A total of 13 femicides were committed in Cyprus between 2019 and 2020, with the victims in two cases being young girls. Almost all were perpetrated by current or ex-husbands or partners, according to a report, prepared in the framework of the FEM – United project, which was presented on Tuesday by the Mediterranean Institute for Gender Studies (MIGS) and Cyprus University of Technology, during a press conference at Frederick University, in Nicosia.
FEM-United is a two-year EU-funded project with partners from five European countries, including Cyprus, Germany, Malta, Portugal and Spain. A campaign titled “Make the connection” will be launched to raise awareness through five videos, aiming to prevent femicides.
The project’s study showed that between 2019 and 2020 a total of 629 women were murdered in the participating countries, with current or ex-husbands or partners being the perpetrators in 60% of the crimes.
Speaking during the press conference, MIGS Director Susana Pavlou said that Cyprus has the highest rate of femicides by population, in comparison to the rest of the participating countries.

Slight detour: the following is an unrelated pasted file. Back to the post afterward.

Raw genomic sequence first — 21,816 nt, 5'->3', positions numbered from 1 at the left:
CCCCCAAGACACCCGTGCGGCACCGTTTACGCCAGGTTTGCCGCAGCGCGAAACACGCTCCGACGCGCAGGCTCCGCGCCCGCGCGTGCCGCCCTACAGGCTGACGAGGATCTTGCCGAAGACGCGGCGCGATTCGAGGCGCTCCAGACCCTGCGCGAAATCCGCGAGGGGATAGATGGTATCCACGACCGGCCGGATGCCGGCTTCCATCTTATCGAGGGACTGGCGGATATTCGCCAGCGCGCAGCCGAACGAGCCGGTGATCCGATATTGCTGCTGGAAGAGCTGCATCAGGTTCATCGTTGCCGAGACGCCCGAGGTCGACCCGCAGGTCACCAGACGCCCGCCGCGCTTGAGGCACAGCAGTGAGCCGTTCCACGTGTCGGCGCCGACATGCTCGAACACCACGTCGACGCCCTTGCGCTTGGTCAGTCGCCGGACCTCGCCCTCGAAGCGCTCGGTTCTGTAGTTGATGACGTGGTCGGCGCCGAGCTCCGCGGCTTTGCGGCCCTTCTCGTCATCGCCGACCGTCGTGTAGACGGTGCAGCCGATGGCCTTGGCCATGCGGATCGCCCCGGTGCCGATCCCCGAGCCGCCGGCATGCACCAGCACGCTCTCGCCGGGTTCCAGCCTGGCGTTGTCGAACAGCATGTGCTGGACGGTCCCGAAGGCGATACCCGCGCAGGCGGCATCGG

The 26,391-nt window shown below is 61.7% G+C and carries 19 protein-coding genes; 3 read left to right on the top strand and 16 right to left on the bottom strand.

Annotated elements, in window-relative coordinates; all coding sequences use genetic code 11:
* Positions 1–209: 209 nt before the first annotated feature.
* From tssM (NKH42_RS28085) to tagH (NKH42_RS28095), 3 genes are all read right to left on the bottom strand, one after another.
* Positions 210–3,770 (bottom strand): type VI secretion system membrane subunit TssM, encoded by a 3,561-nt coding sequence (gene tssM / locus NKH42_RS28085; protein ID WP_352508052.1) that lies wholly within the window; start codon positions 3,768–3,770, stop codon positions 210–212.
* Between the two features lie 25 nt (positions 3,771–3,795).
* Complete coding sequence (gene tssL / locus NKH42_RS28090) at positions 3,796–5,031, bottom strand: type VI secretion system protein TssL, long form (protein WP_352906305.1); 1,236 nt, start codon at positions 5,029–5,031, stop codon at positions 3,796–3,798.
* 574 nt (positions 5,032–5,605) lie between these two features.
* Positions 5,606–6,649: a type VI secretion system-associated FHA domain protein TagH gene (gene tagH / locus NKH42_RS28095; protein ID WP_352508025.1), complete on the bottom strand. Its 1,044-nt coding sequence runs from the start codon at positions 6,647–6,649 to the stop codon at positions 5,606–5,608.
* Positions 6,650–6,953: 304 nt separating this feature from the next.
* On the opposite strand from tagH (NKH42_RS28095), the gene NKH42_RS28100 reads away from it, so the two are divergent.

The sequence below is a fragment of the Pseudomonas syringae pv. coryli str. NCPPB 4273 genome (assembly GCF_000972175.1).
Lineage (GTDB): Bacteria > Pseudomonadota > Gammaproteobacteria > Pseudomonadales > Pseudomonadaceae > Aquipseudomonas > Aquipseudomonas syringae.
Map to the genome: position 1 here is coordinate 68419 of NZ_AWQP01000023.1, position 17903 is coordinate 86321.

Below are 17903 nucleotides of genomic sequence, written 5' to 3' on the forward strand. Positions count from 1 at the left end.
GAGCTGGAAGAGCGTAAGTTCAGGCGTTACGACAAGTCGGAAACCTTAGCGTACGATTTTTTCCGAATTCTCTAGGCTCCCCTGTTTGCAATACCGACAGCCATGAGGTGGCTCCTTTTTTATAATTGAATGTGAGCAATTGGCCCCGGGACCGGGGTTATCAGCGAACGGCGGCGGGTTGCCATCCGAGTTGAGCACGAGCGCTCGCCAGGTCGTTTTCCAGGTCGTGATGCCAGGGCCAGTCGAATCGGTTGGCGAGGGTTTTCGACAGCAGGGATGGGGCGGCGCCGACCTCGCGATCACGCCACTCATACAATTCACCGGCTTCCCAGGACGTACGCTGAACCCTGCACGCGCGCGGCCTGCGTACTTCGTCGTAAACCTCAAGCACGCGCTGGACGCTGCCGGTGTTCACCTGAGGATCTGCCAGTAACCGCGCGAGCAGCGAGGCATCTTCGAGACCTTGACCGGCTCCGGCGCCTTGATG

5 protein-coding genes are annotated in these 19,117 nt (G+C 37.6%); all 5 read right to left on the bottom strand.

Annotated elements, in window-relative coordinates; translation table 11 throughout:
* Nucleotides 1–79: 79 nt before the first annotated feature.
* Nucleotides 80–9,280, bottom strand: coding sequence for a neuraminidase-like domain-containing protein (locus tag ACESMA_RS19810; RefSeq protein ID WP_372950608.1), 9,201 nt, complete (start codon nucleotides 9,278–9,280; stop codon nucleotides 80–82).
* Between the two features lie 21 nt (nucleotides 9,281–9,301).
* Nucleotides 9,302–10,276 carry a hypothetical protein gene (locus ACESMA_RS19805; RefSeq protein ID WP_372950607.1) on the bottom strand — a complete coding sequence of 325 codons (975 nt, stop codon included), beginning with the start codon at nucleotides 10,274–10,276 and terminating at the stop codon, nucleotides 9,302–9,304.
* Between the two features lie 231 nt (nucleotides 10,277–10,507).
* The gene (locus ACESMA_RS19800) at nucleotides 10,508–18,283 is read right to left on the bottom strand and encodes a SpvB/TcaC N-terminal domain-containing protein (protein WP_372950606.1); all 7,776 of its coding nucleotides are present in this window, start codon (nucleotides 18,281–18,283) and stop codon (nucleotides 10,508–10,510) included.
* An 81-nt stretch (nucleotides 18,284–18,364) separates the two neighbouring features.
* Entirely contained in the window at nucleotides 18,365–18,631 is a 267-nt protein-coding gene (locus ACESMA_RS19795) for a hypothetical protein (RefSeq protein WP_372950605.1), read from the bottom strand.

In Cyprus, ex-husbands or partners were behind 90% of femicides. Thirteen of these murders took place after a breakup, which is considered to be the “most dangerous factor” leading to a femicide. The highest percentage of cases concern the 26-35 age group.
Pavlou said that most cases in Cyprus are women with immigrant background, coming from within and outside the EU. The majority of perpetrators are Cypriot citizens, and element that differs in the other participating countries, she added.
Most women in Cyprus were strangled, while competent authorities were aware of previous violent incidents in only one of the 13 cases of women that were subsequently murdered. In two cases, the fact that women received death threats was known.
MIGS Program Coordinator, Alexia Siakou, said that following the study, they will forward a set of recommendations to policymakers, aiming at preventing femicides. Natassa Frederickou, President of the Council at Frederick University, spoke about the campaign and the videos, created by the University.